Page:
Charlotte is similar to Fort Worth in city and metro population. The Blue Line and TEX Rail are a bit different, though. The Blue Line runs much more frequently, but is shorter and doesn't serve its airport.

TexRail follows railroad corridors almost all the way. for 24.6 miles of its initial 27.2 miles,  around 90%. When the southern leg's miles is added, it would be  37.4 miles of a proposed planned 40 miles, around 93%.

Charolette's Blue Line follows railroad corridors most of the way as well, for 15.7 miles of its total 19.7 miles, around 80%.

 

While Charlotte's Blue Line runs through uptown much like DART's light rail lines through downtown, the corridor used in both cases was mostly a railroad corridor. at some point in the past.  With 20% of the line in Charolette not aligned in a railroad corridor, light rail is more appropriate running in city streets for around 4 miles; whereas the 2.6 miles TexRail isn't aligned to a railroad corridor its running over mostly prairies in DFW property. commuter rail is more appropriate. Faster average speeds of commuter rail over 27 miles ( all running away from downtown) is more approriate than the relatively slower average speeds of light rail over 19 miles (with just 10 miles running away from uptown). 

 

Per Wiki, Charolette's Blue Line daily ridership was 17,100 before the newest extension, TexRail projects a daily ridership around 

9,000. Charolette's Blue Line projects daily ridership around 51,000 in 2030 while TexRail projects daily ridership around 14,700 in 2035. Charolette projected just as much ridership from the northern city neighborhoods as it sees from its southern city neighborhoods.  The ride from DFW to downtown will be three times larger in distance than the ride of the either termini to uptown in Charolette.

 

A law of physics  we should not dismiss follows:

Speed = Distance / Time. Solving for Time:

Speed/Distance = 1/Time,

Therefore Time = Distance/Speed.

Charollette = ~10 miles  =  ~30 minutes (assuming average speed of 20 mph)

Fort Worth = ~30 miles = ~60 minutes (assuming average speed of 30 mph)

If TexRail average the same speed as light rail systems usually run, it would take 90 minutes to travel DFW to downtown. 

 

That's why commuter rail is more appropriate for Fort Worth's TexRail and light rail is more appropriate for Charolette's Lynx. 

 

 

FWIW, the DART orange line to downtown is about 50 minutes (seems like it used to take longer); TEX Rail to the ITC should be around 48 minutes.

 

TEX Rail is commuter rail largely because of cost. Double tracking and overhead wires are expensive.

 

Expensive light rail isn't as practical where density is low and stations are far apart. The TEX Rail corridor isn't very dense.


- Dylan


#22 Electricron

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Posted 18 March 2018 - 02:14 AM

FWIW, the DART orange line to downtown is about 50 minutes (seems like it used to take longer); TEX Rail to the ITC should be around 48 minutes.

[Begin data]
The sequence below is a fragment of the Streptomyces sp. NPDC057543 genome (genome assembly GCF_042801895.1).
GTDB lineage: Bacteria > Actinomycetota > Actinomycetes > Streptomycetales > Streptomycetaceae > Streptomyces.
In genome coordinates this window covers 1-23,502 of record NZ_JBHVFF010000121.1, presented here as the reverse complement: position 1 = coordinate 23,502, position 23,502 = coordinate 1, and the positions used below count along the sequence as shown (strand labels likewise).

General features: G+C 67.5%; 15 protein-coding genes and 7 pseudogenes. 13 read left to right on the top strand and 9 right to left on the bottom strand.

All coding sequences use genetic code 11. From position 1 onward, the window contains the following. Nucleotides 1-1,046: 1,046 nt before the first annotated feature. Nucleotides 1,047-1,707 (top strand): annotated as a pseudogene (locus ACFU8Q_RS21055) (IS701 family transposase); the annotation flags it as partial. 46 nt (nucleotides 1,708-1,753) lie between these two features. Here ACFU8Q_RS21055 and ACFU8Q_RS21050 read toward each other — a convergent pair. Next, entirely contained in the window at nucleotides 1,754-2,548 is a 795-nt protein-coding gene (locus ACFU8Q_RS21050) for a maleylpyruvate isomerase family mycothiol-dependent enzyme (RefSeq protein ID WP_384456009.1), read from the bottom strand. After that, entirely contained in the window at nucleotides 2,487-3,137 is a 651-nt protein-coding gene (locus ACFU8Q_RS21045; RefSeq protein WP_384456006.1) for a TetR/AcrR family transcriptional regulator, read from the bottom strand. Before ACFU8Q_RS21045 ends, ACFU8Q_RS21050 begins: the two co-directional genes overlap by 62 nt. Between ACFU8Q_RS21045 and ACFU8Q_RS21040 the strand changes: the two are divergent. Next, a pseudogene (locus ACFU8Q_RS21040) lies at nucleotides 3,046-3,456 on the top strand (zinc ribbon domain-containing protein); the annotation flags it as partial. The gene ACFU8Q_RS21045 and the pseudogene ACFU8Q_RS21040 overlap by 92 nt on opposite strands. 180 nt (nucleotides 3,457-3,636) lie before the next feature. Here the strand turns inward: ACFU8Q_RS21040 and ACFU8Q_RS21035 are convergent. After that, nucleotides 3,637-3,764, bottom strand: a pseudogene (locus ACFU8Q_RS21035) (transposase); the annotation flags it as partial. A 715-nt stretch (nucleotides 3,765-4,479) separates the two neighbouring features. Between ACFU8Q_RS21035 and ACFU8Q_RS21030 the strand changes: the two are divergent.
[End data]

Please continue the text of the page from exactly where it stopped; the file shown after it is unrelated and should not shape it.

TEX Rail is commuter rail largely because of cost. Double tracking and overhead wires are expensive.

 

Expensive light rail isn't as practical where density is low and stations are far apart. The TEX Rail corridor isn't very dense.

 

DART's Orange line is only 19 miles from DFW to downtown Dallas as I estimate from.

Wiki suggests the entire Orange line from Parker Road in Plano to DFW is 37 miles.

https://en.wikipedia...Rapid_Transit)\

by roughly estimating downtown Dallas splits the line in half.....

 

Doing the math once again, 19 miles / 25 mph average  =- 45 minutes., which is pretty close to the 50 minutes you posted earlier.  FWIW, It'll be interesting what the exact distance was from DFW to downtown Dallas,  I only estimated. 

 

Additionally, there are two sections of railroad where the Orange line has ~5 miles between train stations (#1 DFW property and #2 Crossing the Trinity River). 5 miles station spacing is more like commuter rail spacing than light rail, but in these two instances there's nobody living there for a station to serve.



#23 Austin55

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Posted 23 March 2018 - 02:18 PM

I cant remember which thread we had talked about federal levels of funding transit but the omnibus looks like actually good news.

 

https://twitter.com/...615050923429889



#24 ramjet

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Posted 02 April 2018 - 01:47 PM

Since we're talking about light rail on the forum today, it's worth mentioning that Charlotte (NC) opened a light rail extension today.

 

Charlotte is similar to Fort Worth in city and metro population.

 

An interesting counterpoint on mass transit from Nashville, a city also similar to Fort Worth in population:

 

https://www.tennesse...ille/463772002/



#25 txbornviking

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Posted 03 April 2018 - 09:55 AM

seems the city is looking to use some CCPD funds to support nonprofit proposals for reducing crime and violence.

http://fortworthtexa...4/ccpd-funding/

 

Anyone know of any studys etc linking improved public transportation to reducing crime and violence? Lord knows access to employment is a huge aid in reducing both of those. Improving transit options can improve employment options as well.

 

Long shot I'm sure, buy maybe, just maybe there's a little option here to get some CCPD funds to help better Trinity Metro.



#26 John T Roberts

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Posted 04 April 2018 - 07:35 PM

It would be nice.  I would like to see more money coming into transit.